Color spotter Karen Moritz reports “very little color” in Plumas County, as yet. She said the nights are just cool, not cold as yet (warm days and cold nights intensify the color, though it is less daylight that triggers the change). She expects color to start appearing on schedule during the last week of September, first of October, which makes it pretty easy to plan a fall color trip there. The excellent guide, ”Fall Colors of Plumas County” can be downloaded and printed from www.plumascounty.org (click “Awesome Autumn” button). Localized reports are also posted on the site at the end of September. 0 – 15% – look to the drainages for the first signs of color.
Mono County – Fall color often shows first along the ground… grasses and shrubs that inhabit drainages can provide some of the most delicious eye candy of the season. Carolyn Webb, reporting from the Virginia Lakes Resort in Mono County (Eastern Sierra) at 9,770′ says drainages are showing color and lime is beginning to appear in the aspen along Virginia Lakes Road, south of Bridgeport. Consider this to be one of the first areas to peak, about two to three weeks away. 0 – 15% – beginning to show color among the aspen. The free Fall Color Guide to the Eastern Sierra is available online at www.monocounty.org.
Los Angeles County – The coastal community of Santa Monica seems an unlikely place to find fall color, though it can be beautiful, as the city has 20 public parks and more than 420 acres of public open space to explore. Kelly Nagle reports that species found in abundance include exotic liquidambars (native to eastern North America and tropical areas of Mexico and Central America). The firey color of these trees is dazzling. Crape myrtles add ruby color, Jacarandas with their vibrant purple/blue flowers burst forth in color twice yearly: April/May and happily for leaf peepers in November and December. Where else do autumn colors mix warm reds and yellows with blue on foliage , but in Southern California? Other spectacular trees in Santa Monica are the impressively sized London Plane trees that shower falling leaves and cheerily yellow Ginkgos, lining boulevards. In the Santa Monica Mountains, sycamore, Fremont cottonwood, willows, California black walnut and poison oak glow yellow-green, gold, auburn and crimson. 0 – 15% – LA County shows last along the coast from late November to early December.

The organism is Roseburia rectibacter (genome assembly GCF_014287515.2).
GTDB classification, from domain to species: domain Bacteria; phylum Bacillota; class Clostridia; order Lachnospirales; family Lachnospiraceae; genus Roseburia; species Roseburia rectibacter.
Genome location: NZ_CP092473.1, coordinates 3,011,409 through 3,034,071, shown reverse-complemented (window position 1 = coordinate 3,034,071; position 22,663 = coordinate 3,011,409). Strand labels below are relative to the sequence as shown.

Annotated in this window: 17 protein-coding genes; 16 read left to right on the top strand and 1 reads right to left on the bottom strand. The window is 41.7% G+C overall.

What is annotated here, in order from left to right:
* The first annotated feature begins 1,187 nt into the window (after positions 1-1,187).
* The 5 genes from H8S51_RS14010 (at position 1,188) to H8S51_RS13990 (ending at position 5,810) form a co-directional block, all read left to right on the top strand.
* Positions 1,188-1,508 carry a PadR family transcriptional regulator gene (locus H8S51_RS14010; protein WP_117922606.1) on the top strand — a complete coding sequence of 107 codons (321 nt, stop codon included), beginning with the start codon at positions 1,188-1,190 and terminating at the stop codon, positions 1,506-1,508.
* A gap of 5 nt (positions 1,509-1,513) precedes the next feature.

San Diego County – Julian is one of the few places in Southern California where broad areas of natural color change occurs. It’s due to Julian’s 4,200′ elevation and the fact that there are many oak trees studding the area’s mountainous landscape. Color spotter Bobbi Zane advises that good places to the colore are along Hwy. 79 through the Cuyamaca Mountains, driving along the winding roads of Pine Hills, and along Farmer Road from town to the Menghini Winery. However, the show is still a few weeks away. Bobbi recommends “early October, peaking at the end of the month.” In addition to the oaks, which provide orange-yellow color, there are pistach that turn bright red, and birch that become a firey deep red and gold. Besides, a trip to Julian is never complete without picking up one of their famous, freshly baked pies. 0 – 15% three to four weeks away from showing.